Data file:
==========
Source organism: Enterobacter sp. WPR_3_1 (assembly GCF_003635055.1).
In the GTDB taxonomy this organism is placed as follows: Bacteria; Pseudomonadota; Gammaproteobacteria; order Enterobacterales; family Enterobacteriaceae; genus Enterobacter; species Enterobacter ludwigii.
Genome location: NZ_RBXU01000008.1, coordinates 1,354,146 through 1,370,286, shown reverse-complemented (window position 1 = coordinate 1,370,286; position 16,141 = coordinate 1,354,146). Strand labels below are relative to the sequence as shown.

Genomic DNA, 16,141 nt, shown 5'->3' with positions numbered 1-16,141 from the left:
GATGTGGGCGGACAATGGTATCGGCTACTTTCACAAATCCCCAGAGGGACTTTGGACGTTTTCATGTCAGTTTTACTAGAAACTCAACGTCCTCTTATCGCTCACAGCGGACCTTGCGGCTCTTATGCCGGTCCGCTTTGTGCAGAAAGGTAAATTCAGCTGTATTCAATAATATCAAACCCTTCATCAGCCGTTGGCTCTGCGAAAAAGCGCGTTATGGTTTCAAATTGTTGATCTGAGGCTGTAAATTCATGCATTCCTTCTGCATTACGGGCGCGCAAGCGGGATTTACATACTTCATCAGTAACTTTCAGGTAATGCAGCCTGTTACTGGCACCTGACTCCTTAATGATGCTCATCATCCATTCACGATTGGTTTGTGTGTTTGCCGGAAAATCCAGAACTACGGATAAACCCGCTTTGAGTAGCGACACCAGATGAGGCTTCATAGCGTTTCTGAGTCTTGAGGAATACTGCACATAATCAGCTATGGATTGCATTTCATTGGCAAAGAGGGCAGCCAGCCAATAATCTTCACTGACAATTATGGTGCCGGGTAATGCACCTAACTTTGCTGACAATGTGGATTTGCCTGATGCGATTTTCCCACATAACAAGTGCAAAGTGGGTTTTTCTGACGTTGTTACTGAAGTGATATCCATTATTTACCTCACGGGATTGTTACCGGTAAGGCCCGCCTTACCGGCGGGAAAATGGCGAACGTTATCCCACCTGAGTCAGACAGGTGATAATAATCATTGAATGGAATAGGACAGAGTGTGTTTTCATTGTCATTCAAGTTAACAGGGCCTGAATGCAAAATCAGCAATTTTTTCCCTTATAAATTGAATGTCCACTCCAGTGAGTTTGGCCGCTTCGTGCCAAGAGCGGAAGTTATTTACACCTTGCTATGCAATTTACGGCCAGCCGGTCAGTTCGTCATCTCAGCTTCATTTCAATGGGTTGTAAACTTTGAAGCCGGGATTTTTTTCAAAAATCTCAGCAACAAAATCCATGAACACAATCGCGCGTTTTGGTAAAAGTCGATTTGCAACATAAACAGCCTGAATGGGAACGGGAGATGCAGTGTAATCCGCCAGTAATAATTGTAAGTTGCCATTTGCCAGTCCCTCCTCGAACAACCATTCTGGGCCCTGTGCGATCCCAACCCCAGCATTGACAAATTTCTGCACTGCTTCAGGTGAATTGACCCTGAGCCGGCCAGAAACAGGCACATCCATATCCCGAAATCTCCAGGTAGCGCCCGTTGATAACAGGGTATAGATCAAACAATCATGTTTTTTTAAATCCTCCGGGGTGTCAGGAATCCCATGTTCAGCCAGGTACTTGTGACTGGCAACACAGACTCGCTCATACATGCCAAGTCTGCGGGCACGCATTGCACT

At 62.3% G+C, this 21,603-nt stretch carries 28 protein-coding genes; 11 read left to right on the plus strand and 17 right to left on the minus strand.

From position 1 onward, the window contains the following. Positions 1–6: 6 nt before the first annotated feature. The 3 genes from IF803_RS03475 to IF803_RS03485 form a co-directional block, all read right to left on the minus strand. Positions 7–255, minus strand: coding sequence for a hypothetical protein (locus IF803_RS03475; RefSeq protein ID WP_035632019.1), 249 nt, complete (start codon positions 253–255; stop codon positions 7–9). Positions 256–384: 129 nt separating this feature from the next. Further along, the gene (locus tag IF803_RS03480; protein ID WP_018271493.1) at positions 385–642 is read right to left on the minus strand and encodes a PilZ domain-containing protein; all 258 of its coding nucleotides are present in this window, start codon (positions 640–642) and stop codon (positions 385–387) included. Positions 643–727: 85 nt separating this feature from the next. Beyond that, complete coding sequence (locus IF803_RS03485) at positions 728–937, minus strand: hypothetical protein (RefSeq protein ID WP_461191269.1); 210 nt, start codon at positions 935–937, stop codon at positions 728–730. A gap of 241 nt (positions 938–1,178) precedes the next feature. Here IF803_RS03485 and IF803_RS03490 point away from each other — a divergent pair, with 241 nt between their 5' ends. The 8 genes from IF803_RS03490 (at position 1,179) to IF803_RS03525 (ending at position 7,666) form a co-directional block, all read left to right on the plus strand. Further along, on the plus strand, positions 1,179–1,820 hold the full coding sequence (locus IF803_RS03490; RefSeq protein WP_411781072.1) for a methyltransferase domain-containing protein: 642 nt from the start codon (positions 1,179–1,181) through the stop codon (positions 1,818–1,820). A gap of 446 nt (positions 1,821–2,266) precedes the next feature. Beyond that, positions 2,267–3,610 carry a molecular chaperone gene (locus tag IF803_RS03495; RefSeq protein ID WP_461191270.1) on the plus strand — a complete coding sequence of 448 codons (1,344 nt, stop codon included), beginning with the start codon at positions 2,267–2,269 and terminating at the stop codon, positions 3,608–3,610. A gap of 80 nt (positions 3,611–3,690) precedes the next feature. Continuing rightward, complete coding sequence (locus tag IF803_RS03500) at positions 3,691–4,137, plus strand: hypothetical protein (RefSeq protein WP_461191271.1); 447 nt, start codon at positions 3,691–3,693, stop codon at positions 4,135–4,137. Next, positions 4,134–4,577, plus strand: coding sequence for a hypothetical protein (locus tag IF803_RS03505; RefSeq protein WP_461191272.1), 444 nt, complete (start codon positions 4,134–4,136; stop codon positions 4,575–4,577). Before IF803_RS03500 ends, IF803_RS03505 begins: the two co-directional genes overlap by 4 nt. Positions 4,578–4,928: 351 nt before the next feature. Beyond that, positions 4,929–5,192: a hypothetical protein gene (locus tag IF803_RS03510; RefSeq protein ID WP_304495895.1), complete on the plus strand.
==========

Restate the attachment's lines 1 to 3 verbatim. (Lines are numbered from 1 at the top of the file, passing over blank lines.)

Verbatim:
Source organism: Enterobacter sp. WPR_3_1 (assembly GCF_003635055.1).
In the GTDB taxonomy this organism is placed as follows: Bacteria; Pseudomonadota; Gammaproteobacteria; order Enterobacterales; family Enterobacteriaceae; genus Enterobacter; species Enterobacter ludwigii.
Genome location: NZ_RBXU01000008.1, coordinates 1,354,146 through 1,370,286, shown reverse-complemented (window position 1 = coordinate 1,370,286; position 16,141 = coordinate 1,354,146). Strand labels below are relative to the sequence as shown.